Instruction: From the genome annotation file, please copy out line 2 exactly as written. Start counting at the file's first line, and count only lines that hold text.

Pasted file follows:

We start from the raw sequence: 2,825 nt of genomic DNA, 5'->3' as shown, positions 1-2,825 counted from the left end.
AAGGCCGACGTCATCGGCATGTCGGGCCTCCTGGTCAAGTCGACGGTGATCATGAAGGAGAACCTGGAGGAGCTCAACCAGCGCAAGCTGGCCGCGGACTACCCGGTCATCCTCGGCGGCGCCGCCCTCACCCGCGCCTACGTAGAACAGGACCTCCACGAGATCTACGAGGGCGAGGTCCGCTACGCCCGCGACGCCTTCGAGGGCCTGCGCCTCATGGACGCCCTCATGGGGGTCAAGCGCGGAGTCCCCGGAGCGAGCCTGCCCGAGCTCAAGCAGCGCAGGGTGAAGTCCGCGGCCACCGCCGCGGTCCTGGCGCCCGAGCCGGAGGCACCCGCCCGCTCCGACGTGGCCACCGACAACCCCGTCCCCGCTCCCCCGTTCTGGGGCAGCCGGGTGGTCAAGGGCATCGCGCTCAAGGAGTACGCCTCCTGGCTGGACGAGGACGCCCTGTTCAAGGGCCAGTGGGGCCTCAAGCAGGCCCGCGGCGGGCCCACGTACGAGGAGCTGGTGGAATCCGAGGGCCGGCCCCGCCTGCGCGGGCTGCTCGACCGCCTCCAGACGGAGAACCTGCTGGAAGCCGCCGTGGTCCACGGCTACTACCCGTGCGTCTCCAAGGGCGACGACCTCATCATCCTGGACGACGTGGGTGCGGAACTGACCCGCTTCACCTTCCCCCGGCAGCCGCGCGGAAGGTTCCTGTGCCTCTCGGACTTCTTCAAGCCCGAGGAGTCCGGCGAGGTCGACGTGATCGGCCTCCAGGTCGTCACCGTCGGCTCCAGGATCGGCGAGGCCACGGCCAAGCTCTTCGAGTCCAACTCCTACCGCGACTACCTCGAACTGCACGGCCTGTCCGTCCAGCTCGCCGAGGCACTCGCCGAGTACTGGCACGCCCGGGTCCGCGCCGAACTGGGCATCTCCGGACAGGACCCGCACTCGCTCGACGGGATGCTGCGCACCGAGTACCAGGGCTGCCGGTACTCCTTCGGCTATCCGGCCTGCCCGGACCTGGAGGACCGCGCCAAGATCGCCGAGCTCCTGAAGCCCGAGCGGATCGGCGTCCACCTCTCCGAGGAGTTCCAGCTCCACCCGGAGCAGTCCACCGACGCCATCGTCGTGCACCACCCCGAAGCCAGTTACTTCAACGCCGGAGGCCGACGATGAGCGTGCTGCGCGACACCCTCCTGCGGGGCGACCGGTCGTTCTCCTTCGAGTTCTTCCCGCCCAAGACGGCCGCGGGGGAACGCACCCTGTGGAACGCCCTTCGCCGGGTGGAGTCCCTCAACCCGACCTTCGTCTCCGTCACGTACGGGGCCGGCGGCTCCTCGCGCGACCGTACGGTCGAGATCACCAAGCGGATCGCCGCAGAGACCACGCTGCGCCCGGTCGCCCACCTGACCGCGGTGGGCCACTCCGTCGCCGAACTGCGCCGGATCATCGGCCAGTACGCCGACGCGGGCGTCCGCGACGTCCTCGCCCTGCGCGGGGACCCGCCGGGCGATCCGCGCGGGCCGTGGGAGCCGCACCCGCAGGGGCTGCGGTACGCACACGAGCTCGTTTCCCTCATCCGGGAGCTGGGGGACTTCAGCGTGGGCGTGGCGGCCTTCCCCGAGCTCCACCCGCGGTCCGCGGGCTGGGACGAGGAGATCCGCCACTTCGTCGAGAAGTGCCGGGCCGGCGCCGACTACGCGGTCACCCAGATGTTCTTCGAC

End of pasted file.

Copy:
AAGGCCGACGTCATCGGCATGTCGGGCCTCCTGGTCAAGTCGACGGTGATCATGAAGGAGAACCTGGAGGAGCTCAACCAGCGCAAGCTGGCCGCGGACTACCCGGTCATCCTCGGCGGCGCCGCCCTCACCCGCGCCTACGTAGAACAGGACCTCCACGAGATCTACGAGGGCGAGGTCCGCTACGCCCGCGACGCCTTCGAGGGCCTGCGCCTCATGGACGCCCTCATGGGGGTCAAGCGCGGAGTCCCCGGAGCGAGCCTGCCCGAGCTCAAGCAGCGCAGGGTGAAGTCCGCGGCCACCGCCGCGGTCCTGGCGCCCGAGCCGGAGGCACCCGCCCGCTCCGACGTGGCCACCGACAACCCCGTCCCCGCTCCCCCGTTCTGGGGCAGCCGGGTGGTCAAGGGCATCGCGCTCAAGGAGTACGCCTCCTGGCTGGACGAGGACGCCCTGTTCAAGGGCCAGTGGGGCCTCAAGCAGGCCCGCGGCGGGCCCACGTACGAGGAGCTGGTGGAATCCGAGGGCCGGCCCCGCCTGCGCGGGCTGCTCGACCGCCTCCAGACGGAGAACCTGCTGGAAGCCGCCGTGGTCCACGGCTACTACCCGTGCGTCTCCAAGGGCGACGACCTCATCATCCTGGACGACGTGGGTGCGGAACTGACCCGCTTCACCTTCCCCCGGCAGCCGCGCGGAAGGTTCCTGTGCCTCTCGGACTTCTTCAAGCCCGAGGAGTCCGGCGAGGTCGACGTGATCGGCCTCCAGGTCGTCACCGTCGGCTCCAGGATCGGCGAGGCCACGGCCAAGCTCTTCGAGTCCAACTCCTACCGCGACTACCTCGAACTGCACGGCCTGTCCGTCCAGCTCGCCGAGGCACTCGCCGAGTACTGGCACGCCCGGGTCCGCGCCGAACTGGGCATCTCCGGACAGGACCCGCACTCGCTCGACGGGATGCTGCGCACCGAGTACCAGGGCTGCCGGTACTCCTTCGGCTATCCGGCCTGCCCGGACCTGGAGGACCGCGCCAAGATCGCCGAGCTCCTGAAGCCCGAGCGGATCGGCGTCCACCTCTCCGAGGAGTTCCAGCTCCACCCGGAGCAGTCCACCGACGCCATCGTCGTGCACCACCCCGAAGCCAGTTACTTCAACGCCGGAGGCCGACGATGAGCGTGCTGCGCGACACCCTCCTGCGGGGCGACCGGTCGTTCTCCTTCGAGTTCTTCCCGCCCAAGACGGCCGCGGGGGAACGCACCCTGTGGAACGCCCTTCGCCGGGTGGAGTCCCTCAACCCGACCTTCGTCTCCGTCACGTACGGGGCCGGCGGCTCCTCGCGCGACCGTACGGTCGAGATCACCAAGCGGATCGCCGCAGAGACCACGCTGCGCCCGGTCGCCCACCTGACCGCGGTGGGCCACTCCGTCGCCGAACTGCGCCGGATCATCGGCCAGTACGCCGACGCGGGCGTCCGCGACGTCCTCGCCCTGCGCGGGGACCCGCCGGGCGATCCGCGCGGGCCGTGGGAGCCGCACCCGCAGGGGCTGCGGTACGCACACGAGCTCGTTTCCCTCATCCGGGAGCTGGGGGACTTCAGCGTGGGCGTGGCGGCCTTCCCCGAGCTCCACCCGCGGTCCGCGGGCTGGGACGAGGAGATCCGCCACTTCGTCGAGAAGTGCCGGGCCGGCGCCGACTACGCGGTCACCCAGATGTTCTTCGAC